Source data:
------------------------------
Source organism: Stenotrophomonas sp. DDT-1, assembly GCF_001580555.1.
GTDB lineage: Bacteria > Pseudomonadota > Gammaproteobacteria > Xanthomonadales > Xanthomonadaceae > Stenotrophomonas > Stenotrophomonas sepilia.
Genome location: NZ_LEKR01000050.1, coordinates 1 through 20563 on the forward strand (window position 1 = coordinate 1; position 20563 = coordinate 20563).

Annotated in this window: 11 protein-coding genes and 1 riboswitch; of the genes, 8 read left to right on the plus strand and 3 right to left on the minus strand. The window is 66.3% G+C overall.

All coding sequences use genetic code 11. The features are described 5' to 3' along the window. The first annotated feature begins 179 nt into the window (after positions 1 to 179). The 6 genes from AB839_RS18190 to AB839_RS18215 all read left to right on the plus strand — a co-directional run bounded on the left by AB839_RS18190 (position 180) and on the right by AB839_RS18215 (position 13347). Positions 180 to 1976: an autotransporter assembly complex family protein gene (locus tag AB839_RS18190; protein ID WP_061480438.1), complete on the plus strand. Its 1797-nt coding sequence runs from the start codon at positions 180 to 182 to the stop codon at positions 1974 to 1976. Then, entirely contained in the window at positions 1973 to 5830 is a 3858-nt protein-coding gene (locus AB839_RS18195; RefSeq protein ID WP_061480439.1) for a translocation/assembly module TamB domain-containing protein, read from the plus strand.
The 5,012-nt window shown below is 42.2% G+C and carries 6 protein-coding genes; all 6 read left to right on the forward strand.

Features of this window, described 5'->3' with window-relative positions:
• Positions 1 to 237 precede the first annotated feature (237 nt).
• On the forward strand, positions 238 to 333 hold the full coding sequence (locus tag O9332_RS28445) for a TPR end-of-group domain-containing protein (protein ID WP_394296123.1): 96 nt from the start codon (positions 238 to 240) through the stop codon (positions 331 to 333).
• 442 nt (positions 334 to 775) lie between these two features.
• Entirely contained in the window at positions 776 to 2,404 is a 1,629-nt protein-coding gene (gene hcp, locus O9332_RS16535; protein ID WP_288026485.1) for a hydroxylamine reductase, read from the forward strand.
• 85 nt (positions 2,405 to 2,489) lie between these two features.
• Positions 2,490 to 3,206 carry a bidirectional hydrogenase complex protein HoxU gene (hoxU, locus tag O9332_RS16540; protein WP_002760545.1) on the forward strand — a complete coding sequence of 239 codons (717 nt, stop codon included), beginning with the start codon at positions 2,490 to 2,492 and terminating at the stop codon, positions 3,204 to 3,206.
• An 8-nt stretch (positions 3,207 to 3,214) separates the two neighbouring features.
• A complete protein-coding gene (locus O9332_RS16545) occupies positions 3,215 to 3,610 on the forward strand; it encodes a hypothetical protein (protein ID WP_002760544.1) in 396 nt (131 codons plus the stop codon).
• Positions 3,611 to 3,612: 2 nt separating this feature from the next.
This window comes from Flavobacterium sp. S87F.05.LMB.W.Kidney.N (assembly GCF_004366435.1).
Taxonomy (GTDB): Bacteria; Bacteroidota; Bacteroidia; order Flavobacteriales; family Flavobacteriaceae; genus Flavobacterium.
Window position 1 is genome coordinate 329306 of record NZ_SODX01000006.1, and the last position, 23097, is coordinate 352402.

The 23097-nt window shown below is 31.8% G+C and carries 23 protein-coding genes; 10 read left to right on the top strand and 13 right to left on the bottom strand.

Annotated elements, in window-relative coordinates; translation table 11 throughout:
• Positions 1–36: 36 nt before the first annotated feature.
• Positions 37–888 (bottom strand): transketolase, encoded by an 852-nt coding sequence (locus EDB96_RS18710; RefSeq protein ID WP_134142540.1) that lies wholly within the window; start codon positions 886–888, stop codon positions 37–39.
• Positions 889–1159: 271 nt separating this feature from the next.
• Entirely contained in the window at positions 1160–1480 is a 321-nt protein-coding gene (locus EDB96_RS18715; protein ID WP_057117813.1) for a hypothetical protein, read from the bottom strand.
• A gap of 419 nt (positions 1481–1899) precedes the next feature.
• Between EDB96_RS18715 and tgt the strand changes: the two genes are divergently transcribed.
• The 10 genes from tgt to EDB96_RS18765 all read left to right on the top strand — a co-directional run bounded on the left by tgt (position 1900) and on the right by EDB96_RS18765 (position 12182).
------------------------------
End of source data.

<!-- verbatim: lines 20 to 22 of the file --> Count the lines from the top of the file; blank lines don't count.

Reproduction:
The 23097-nt window shown below is 31.8% G+C and carries 23 protein-coding genes; 10 read left to right on the top strand and 13 right to left on the bottom strand.

Annotated elements, in window-relative coordinates; translation table 11 throughout:
• Positions 1–36: 36 nt before the first annotated feature.